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    My
    My grandma bought me a Sears Best acoustic when I was 12. What a sweetheart...
     
  8. Relic61

    Relic61 Well-Known Member

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    'That's what Grams are for!' I can hear it now being sung by Dion Warwick to the melody of 'That's What Friends Are For'.

    I wasn't fortunate to know any of my Grandparents but I certainly know the joy of seeing how excited & happy my oldest Grandchild is (He's 3 and the other 4 grandkids are still infants) when I bring him presents.
     
  9. Westernrider

    Westernrider Active Member

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    Sears had stores all over the country. They had an amazing inventory for the times. This company didn't have to die. Sears could have been huge in 2018 if they changed their ways.

    The huge catalog. The seasonal catalogs. The Christmas catalog! Still miss them.
     
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  10. cvansickle

    cvansickle New Member

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    My dad had an over 30 year career with Sears. He started in Chicago in the late 50s as a catalog copywriter, fresh out of the USMC. He soon became a buyer, and bought menswear, women's lingerie, work boots, among other lines, during his time. He was transferred from Chicago to Atlanta in 1967, and he was a territorial buyer for 10 years. His travels took him to many large factories as well as tiny local mills, and I was fortunate to accompany him on some of these trips during summer vacations. I learned about big city business and small town America too. My family was treated to some lovely resorts on a few of these trips, all through the generosity of an executive expense account. Eventually he was transferred back to HQ, and had a 39th floor office in the Sears Tower. He took an "early retirement" package in 1991, and by then the damage was done.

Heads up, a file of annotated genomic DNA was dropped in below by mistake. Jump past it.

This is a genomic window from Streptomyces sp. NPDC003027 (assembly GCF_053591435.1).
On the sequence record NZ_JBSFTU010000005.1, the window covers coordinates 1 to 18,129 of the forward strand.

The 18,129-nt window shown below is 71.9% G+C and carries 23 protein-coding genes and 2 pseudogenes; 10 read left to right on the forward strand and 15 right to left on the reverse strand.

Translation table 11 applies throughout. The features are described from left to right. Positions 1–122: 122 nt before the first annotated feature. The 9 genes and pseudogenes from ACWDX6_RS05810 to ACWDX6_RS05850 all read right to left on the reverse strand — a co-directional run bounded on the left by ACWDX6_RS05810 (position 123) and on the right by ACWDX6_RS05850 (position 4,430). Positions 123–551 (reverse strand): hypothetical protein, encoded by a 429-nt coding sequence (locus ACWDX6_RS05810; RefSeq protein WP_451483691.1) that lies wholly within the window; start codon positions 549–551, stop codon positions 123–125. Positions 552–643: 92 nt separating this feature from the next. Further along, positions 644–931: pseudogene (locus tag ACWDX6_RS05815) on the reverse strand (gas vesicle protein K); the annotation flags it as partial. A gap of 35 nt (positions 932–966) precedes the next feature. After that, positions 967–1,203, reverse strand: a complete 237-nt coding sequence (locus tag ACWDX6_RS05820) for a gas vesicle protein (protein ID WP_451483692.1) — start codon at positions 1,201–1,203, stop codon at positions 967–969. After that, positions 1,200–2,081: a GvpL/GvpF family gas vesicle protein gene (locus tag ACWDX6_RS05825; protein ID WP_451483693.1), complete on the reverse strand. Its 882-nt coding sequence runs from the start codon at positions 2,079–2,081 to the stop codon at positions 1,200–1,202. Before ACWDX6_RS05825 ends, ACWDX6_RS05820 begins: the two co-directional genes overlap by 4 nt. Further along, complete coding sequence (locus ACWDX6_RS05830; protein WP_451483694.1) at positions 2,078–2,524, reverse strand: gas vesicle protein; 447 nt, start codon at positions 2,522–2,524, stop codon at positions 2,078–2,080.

Practically everything in our house came from Sears. All our home appliances, tools, yard gear and electronics bore the Sears name. I had two nice Sears bicycles growing up. My first guitar was from the Sears catalog. As a kid, I looked forward to every September when my dad would bring home the mighty Christmas Wish Book! (Dad still gets that 10% discount.)

    I realize the brand is way past its prime, the remaining stores are close to useless, and there's little to no hope for survival. But I'm still sad to see it go. Sears was a big part of the comfort and well-being of my family.
     
  11. Relic61

    Relic61 Well-Known Member

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    Awesome family history ya got there. Too bad it has such a sad reality on the Sears side of it. Sounds like it was a wonderful life that Dad (& Sears) provided you & the fam.

    Thanks for sharing.
     
  12. GrumpyOldDBA

    GrumpyOldDBA Active Member

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    Sad yes Sears is doomed im afraid. My mom loved shopping there and taking her kids there. Shoot they had a luncheonette with chili cheese dogs and chocolate cokes.

    I wasnt smart enough to realize i needed to beg mom for a guitar. My bad ...
     
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  13. Relic61

    Relic61 Well-Known Member

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    And isn't it ironic?.. That what was quite possibly one of the biggest contributors to Sears decent from the top, sales tax collection on internet sales, was ruled on by the Supreme Court & essentially leveling the sales tax playing field.




    Funny, but if not for that now determined wrongful tax policy, our business world with it's tax free internet sales Boom could have ended up shaping our consumer world quite differently! Certainly, companies like Amazon would not have benefited & grown to the extent we now see them enjoy.
    Hmmm...:hmm:
    A little to late & a long (20 years) time coming or what!?
     
  14. donepearce

    donepearce Well-Known Member

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    You make a good point, but the irony is not lost on me that you choose to illustrate irony with Alannis Morissette's song. Although it is called ironic, none of the situations it described was ironic.
     
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  15. Relic61

    Relic61 Well-Known Member

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    You may be right..